Every day I read an article about a content producer or electronics company developing 3D content, as my own company just did. With all of the recent hype surrounding 3D, a number of questions have arisen about the need to wear glasses while viewing 3D programming. Where will people get these glasses? How many will be needed in the marketplace to meet demand? What type of technology works for which type of glasses? Well, here are some answers...
Different companies are vying for different 3D technology types. Sony is producing content using the Shutter format. Shutter requires a unique pair of glasses that are far more costly than the regular blue and red ones that are fairly common now. From a business perspective, it's a great opportunity for Sony to include 1 pair of glasses with a new 3D-supported TV and sell extra glasses for an added cost to the consumer. It's a model similar to the video game industry's approach to distributing remote controls.
But will the Shutter format win out? What if I buy a Sony TV, yet other electronics manufacturers produce in a different 3D format? How many different pairs of glasses will I need? And I'm not buying just one -- I'd be purchasing pairs for everyone in the household.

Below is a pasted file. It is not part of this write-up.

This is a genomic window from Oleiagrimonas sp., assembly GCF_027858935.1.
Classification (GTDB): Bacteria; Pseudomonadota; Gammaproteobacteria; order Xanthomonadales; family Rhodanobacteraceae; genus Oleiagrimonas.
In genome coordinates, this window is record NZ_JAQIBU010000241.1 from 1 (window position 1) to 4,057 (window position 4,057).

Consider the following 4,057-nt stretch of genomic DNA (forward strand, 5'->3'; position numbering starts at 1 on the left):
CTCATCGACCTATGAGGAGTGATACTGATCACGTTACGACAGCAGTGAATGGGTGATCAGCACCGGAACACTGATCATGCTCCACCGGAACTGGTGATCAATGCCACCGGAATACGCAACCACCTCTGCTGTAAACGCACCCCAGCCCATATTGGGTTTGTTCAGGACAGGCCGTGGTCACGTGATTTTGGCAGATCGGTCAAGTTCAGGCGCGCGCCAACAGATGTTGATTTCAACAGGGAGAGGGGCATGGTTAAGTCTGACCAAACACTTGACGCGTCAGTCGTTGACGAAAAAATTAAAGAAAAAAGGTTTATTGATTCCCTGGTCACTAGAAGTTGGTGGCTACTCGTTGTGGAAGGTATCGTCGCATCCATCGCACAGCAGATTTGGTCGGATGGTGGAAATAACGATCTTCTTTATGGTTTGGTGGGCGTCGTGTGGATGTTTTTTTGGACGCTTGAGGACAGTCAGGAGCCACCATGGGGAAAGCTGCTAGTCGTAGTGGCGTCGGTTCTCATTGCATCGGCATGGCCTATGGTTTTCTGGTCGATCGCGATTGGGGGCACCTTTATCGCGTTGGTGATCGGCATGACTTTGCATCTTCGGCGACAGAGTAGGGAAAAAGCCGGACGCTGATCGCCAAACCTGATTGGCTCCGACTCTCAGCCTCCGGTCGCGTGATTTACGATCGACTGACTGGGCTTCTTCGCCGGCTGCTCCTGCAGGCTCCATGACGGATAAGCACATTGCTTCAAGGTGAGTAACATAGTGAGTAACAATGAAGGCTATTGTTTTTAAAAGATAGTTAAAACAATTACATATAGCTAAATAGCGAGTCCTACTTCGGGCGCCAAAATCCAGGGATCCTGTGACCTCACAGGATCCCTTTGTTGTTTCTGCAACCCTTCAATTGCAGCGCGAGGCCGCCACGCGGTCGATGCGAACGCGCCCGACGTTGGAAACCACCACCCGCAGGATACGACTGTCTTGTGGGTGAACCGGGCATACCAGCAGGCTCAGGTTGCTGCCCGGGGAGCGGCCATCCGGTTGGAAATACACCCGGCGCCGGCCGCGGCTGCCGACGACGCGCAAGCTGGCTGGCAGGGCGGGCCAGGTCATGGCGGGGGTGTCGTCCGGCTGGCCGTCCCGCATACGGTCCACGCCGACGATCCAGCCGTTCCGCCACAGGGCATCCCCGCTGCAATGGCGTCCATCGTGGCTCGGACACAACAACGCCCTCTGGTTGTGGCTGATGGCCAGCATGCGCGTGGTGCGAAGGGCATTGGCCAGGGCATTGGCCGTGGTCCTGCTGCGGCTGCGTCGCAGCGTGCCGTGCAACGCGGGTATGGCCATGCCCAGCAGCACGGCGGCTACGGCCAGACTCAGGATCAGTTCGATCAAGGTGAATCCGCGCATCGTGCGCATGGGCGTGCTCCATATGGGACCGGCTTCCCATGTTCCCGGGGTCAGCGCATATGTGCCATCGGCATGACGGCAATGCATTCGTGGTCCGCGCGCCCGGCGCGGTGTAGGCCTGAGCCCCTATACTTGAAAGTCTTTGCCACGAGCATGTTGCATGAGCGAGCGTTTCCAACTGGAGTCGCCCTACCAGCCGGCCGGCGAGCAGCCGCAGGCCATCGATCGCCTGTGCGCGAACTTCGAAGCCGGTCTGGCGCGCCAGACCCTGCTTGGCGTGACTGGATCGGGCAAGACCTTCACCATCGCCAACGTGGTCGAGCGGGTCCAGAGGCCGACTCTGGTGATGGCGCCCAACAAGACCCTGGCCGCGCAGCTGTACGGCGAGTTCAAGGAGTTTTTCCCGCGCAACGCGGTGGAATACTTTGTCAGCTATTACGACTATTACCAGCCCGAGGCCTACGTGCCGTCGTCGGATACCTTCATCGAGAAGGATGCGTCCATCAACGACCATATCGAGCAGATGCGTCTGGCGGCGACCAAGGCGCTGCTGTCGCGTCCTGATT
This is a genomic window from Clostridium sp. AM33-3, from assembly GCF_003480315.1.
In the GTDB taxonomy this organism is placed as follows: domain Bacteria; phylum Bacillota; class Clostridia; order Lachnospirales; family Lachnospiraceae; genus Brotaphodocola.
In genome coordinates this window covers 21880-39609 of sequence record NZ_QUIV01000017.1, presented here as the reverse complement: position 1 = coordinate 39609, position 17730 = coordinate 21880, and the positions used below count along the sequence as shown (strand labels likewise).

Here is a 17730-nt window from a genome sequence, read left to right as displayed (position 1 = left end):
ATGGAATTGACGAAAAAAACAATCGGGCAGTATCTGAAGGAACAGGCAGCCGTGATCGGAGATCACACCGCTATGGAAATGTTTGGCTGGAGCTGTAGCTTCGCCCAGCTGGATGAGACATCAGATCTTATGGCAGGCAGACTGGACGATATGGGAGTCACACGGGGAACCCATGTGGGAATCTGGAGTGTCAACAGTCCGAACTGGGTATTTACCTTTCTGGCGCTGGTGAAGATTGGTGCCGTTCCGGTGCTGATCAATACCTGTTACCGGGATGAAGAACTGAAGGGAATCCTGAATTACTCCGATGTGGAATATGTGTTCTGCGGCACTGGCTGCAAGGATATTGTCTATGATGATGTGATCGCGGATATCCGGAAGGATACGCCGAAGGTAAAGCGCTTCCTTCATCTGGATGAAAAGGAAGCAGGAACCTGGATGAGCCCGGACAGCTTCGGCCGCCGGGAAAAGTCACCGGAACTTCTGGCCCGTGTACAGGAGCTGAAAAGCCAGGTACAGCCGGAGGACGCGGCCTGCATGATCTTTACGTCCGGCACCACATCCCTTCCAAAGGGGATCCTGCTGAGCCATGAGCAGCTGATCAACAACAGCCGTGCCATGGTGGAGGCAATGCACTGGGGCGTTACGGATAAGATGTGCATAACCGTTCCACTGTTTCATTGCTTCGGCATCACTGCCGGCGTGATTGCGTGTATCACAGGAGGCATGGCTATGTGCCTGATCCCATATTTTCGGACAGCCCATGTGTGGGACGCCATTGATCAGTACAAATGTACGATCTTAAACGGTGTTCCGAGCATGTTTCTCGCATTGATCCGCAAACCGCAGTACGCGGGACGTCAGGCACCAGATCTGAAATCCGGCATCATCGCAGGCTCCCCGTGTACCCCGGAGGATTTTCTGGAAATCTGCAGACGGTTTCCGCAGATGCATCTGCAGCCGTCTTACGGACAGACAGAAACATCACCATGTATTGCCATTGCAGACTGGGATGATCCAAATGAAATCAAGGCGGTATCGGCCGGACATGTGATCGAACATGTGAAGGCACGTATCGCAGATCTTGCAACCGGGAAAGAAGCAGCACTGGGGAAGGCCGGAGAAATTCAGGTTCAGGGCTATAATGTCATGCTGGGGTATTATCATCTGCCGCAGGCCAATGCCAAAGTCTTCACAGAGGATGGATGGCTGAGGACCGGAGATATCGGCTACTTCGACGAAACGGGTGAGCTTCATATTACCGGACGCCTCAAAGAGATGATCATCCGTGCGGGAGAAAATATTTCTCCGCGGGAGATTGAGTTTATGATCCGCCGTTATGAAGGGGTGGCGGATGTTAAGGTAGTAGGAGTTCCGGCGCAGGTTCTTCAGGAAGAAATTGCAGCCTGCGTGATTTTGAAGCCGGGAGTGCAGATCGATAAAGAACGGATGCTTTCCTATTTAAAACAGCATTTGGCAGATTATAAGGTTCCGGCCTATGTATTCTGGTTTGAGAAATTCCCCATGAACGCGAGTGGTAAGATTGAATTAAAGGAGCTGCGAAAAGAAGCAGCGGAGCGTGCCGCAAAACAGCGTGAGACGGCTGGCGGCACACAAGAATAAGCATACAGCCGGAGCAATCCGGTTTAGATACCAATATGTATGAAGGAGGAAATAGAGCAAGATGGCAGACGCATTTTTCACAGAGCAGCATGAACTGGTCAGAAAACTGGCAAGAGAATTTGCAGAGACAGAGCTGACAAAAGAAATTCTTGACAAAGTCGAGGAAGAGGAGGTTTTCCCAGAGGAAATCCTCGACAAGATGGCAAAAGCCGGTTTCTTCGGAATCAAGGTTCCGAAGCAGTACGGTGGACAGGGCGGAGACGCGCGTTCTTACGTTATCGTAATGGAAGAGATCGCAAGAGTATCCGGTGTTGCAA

There has also recently been discussion surrounding whether or not 3D will be around in a few years at all. Movie producers like Bill Condon have recently said that Hollywood is putting the brakes on 3D production everywhere, including his current project: the next "Twilight" movie. It seems that Hollywood is starting to believe on the whole that 3D is just a passing fad.
For now, one thing is certain: the buzz is all about 3D. Whether viewed on a computer, TV, or in the theater, it's a unique experience to watch content in 3D. But distribution issues and user acceptance are hurdles, and only time will tell how this all plays out.
Personally, I can't wait for the upcoming films like "Piranha 3D" and "Jackass 3D" coming out in the fall!